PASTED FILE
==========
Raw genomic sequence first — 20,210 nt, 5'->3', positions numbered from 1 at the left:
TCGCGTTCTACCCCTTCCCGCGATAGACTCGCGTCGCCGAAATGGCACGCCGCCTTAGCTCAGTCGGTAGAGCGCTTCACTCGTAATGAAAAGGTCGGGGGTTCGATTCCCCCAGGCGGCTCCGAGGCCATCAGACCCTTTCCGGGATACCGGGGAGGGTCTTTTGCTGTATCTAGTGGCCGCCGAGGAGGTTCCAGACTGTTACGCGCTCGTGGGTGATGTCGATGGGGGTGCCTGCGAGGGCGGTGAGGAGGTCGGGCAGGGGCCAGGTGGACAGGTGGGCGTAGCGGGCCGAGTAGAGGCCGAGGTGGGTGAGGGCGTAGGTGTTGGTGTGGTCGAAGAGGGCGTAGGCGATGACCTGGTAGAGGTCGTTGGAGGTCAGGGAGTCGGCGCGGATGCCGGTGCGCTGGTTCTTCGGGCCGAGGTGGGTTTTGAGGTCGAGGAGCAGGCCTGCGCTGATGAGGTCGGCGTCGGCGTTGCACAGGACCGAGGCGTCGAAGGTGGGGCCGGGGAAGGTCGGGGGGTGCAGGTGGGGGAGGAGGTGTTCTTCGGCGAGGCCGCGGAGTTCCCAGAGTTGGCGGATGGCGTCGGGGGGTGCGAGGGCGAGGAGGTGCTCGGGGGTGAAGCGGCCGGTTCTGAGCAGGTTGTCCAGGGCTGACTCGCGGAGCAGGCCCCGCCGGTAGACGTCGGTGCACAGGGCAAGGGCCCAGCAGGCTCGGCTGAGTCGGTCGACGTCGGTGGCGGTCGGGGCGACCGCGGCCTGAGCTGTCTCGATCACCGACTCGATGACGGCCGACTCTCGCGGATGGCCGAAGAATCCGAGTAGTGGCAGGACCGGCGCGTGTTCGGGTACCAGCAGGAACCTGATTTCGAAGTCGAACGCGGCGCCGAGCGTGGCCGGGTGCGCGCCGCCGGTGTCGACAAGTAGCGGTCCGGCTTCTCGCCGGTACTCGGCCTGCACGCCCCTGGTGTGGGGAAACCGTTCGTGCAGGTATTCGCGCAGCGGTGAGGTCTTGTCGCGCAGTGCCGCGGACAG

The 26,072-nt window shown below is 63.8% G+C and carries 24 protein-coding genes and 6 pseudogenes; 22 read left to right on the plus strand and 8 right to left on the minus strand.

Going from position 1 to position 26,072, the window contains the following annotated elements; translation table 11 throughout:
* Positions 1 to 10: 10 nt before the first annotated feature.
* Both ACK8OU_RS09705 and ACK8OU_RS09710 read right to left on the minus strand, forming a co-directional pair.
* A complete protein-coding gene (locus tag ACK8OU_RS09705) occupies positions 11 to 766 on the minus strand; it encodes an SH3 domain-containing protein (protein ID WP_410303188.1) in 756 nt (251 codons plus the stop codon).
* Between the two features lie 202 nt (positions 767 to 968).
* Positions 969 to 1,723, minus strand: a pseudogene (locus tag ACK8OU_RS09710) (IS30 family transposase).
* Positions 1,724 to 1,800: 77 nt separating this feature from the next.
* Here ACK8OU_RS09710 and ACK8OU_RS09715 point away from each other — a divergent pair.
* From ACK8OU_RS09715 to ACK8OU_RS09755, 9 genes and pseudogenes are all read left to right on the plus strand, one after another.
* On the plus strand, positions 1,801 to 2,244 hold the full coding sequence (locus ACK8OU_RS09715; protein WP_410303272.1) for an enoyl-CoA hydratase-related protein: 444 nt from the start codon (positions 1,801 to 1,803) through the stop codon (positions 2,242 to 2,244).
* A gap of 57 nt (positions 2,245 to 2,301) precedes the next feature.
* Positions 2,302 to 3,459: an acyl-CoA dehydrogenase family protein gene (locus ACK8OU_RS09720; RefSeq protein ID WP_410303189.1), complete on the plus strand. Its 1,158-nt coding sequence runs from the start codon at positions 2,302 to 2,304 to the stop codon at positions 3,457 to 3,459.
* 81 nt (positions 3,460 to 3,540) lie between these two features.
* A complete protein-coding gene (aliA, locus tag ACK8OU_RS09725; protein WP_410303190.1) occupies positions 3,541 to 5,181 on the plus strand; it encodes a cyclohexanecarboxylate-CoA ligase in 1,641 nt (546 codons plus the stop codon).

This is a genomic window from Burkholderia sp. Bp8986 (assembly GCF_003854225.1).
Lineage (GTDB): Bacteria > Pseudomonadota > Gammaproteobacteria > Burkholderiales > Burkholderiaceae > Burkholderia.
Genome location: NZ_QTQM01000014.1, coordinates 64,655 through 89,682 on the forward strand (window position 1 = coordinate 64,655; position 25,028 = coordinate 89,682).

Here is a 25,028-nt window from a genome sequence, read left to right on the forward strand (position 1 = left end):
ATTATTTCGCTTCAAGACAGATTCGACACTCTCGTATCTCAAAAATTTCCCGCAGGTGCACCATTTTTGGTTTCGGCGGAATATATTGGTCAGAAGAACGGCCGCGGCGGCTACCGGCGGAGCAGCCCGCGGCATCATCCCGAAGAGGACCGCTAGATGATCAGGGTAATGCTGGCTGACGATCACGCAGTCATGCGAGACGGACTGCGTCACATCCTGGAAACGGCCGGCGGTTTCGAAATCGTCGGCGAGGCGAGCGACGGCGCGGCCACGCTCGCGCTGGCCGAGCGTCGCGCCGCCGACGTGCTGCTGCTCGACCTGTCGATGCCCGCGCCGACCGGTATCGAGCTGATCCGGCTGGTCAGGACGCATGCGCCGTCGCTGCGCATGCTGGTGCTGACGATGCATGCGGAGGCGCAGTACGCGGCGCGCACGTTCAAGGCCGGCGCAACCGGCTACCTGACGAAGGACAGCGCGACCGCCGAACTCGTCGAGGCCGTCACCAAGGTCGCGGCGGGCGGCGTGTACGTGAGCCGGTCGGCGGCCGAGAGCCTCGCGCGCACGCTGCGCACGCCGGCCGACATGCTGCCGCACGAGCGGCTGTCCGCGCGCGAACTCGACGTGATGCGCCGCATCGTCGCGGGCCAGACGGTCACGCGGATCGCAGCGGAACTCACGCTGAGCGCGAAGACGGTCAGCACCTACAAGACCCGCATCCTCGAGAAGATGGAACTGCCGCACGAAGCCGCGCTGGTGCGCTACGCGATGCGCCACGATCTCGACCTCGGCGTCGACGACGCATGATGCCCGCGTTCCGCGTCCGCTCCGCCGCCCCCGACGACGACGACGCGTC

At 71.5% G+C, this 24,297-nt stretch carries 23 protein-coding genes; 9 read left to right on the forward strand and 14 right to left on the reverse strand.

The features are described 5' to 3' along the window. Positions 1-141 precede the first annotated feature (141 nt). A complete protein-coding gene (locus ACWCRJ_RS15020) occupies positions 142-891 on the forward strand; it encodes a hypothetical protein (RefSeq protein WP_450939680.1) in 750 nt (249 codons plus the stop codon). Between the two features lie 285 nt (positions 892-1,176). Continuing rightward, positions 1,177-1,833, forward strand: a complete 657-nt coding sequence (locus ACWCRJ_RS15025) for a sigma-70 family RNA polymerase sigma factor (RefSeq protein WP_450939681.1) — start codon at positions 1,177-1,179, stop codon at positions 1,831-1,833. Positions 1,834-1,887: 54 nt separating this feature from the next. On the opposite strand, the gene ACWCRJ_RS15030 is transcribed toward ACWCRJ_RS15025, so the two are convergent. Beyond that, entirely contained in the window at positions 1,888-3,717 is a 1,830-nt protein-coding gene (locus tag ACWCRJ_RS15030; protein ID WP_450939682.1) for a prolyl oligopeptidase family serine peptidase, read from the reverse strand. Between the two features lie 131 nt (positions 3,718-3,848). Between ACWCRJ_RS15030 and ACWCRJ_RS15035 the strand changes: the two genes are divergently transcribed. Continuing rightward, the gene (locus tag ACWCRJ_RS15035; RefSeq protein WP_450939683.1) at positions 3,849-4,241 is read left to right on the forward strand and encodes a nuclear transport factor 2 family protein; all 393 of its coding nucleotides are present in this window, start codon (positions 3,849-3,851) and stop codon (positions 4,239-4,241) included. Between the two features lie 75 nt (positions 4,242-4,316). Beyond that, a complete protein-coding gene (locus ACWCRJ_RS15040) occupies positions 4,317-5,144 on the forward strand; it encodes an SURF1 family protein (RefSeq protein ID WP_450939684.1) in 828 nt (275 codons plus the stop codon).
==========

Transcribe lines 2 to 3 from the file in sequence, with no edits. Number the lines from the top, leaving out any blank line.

TCGCGTTCTACCCCTTCCCGCGATAGACTCGCGTCGCCGAAATGGCACGCCGCCTTAGCTCAGTCGGTAGAGCGCTTCACTCGTAATGAAAAGGTCGGGGGTTCGATTCCCCCAGGCGGCTCCGAGGCCATCAGACCCTTTCCGGGATACCGGGGAGGGTCTTTTGCTGTATCTAGTGGCCGCCGAGGAGGTTCCAGACTGTTACGCGCTCGTGGGTGATGTCGATGGGGGTGCCTGCGAGGGCGGTGAGGAGGTCGGGCAGGGGCCAGGTGGACAGGTGGGCGTAGCGGGCCGAGTAGAGGCCGAGGTGGGTGAGGGCGTAGGTGTTGGTGTGGTCGAAGAGGGCGTAGGCGATGACCTGGTAGAGGTCGTTGGAGGTCAGGGAGTCGGCGCGGATGCCGGTGCGCTGGTTCTTCGGGCCGAGGTGGGTTTTGAGGTCGAGGAGCAGGCCTGCGCTGATGAGGTCGGCGTCGGCGTTGCACAGGACCGAGGCGTCGAAGGTGGGGCCGGGGAAGGTCGGGGGGTGCAGGTGGGGGAGGAGGTGTTCTTCGGCGAGGCCGCGGAGTTCCCAGAGTTGGCGGATGGCGTCGGGGGGTGCGAGGGCGAGGAGGTGCTCGGGGGTGAAGCGGCCGGTTCTGAGCAGGTTGTCCAGGGCTGACTCGCGGAGCAGGCCCCGCCGGTAGACGTCGGTGCACAGGGCAAGGGCCCAGCAGGCTCGGCTGAGTCGGTCGACGTCGGTGGCGGTCGGGGCGACCGCGGCCTGAGCTGTCTCGATCACCGACTCGATGACGGCCGACTCTCGCGGATGGCCGAAGAATCCGAGTAGTGGCAGGACCGGCGCGTGTTCGGGTACCAGCAGGAACCTGATTTCGAAGTCGAACGCGGCGCCGAGCGTGGCCGGGTGCGCGCCGCCGGTGTCGACAAGTAGCGGTCCGGCTTCTCGCCGGTACTCGGCCTGCACGCCCCTGGTGTGGGGAAACCGTTCGTGCAGGTATTCGCGCAGCGGTGAGGTCTTGTCGCGCAGTGCCGCGGACAG

The 26,072-nt window shown below is 63.8% G+C and carries 24 protein-coding genes and 6 pseudogenes; 22 read left to right on the plus strand and 8 right to left on the minus strand.